Monday, June 14, 2010

Eight Enjoyable Games

The school year is coming to an end at least here in Turkey. It’s hot, some students no longer feel the need to attend classes and the rest… Let’s say, they also deserve to have some fun J

Following my successful (seventeen times tweeted!) post about simple blackboard games, I have decided to share some of my favourite non-blackboard games.

1. Drawings on the floor - Teacher puts large pieces of paper (ideally A4) on the floor (one for each student) and tells students what will be drawn (e.g. a monster). Music is played and students walk or dance around the classroom. When the teacher says stop/pauses the music students are told to draw something on one of the pieces of paper e.g. if you a drawing a monster – two eyes, seven noses etc. Students should choose a different paper each time they stop and mustn’t pick them up. Eventually you’ll have a nice collection of pictures and a class vote for the best one may be organized.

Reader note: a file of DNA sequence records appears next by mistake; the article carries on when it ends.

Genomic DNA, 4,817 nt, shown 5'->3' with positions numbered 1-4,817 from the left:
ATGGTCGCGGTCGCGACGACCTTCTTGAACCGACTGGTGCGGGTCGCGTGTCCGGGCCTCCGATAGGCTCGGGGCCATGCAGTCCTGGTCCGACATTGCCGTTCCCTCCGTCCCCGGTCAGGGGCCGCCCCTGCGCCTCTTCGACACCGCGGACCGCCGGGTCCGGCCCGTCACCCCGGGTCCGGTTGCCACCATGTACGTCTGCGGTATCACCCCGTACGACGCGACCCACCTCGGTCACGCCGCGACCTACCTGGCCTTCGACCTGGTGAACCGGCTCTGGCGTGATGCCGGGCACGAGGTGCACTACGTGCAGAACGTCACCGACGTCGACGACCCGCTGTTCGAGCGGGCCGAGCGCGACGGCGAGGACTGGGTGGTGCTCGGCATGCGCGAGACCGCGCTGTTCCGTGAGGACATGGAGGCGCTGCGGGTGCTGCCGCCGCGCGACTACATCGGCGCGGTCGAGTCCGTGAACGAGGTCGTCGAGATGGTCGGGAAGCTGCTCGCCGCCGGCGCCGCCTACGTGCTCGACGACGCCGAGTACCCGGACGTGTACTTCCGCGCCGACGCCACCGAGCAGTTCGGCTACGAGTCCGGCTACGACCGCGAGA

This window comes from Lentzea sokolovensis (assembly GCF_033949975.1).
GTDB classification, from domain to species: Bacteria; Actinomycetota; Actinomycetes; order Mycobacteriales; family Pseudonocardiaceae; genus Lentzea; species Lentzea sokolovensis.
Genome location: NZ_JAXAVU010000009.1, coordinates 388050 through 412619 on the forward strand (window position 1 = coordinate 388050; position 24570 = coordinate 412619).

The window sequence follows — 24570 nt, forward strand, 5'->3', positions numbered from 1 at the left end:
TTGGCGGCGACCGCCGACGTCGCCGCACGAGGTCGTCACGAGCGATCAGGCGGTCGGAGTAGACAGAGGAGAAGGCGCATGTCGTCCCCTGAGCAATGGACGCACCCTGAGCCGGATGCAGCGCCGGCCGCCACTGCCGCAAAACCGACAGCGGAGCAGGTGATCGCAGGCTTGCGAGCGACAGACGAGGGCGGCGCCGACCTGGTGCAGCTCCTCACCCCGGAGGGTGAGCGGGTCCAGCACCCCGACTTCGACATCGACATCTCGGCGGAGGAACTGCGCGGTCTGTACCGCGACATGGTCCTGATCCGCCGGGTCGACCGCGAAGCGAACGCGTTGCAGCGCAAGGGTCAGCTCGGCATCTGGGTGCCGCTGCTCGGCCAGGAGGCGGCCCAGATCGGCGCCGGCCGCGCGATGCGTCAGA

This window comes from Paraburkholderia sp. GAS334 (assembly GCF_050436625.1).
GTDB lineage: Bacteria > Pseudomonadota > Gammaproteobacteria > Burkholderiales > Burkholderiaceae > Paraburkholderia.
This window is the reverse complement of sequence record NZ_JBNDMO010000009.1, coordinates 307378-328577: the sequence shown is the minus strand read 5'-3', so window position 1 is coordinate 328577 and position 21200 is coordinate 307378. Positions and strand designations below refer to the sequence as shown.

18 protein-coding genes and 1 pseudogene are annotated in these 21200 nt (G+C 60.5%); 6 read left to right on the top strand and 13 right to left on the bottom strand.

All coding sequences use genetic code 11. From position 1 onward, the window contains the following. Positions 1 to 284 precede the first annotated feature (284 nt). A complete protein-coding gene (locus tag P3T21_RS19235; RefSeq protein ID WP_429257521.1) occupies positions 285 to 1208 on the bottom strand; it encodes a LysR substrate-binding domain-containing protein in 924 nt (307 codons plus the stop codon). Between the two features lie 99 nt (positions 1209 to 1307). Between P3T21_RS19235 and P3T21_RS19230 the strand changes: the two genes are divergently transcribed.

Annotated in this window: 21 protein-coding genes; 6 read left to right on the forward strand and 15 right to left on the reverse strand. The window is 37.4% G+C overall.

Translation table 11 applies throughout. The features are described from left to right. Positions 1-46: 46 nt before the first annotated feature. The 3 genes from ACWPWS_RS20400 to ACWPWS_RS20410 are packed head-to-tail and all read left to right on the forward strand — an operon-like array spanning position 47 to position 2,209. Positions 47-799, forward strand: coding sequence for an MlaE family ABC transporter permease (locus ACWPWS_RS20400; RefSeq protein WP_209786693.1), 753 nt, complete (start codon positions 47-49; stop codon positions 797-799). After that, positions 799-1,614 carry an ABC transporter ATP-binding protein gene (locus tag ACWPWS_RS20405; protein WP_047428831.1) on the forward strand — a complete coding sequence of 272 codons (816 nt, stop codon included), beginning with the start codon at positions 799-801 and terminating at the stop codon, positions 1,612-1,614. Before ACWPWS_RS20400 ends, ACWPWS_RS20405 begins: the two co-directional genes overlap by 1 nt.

The game may be modified depending on what are working on. The students can draw, for example:
- a picnic basket ( two apples, one banana etc)
- a kitchen ( a table, two chairs, a fridge etc)
- a student’s school bag ( three books, a pencil case, two erasers etc)
- a clothes’ shop ( one dress, three pairs of shoes etc)
- on ocean ( thee sharks, one big whale, an octopus etc)

2. The Dolmuş game – a dolmuş is a shared taxi. Once you get in, you have to pay the driver which is complicated if you sit somewhere at the back. So what people in Turkey (and elsewhere, I guess) do is pat the person sitting if front of them on the shoulder and ask to pass the money forward.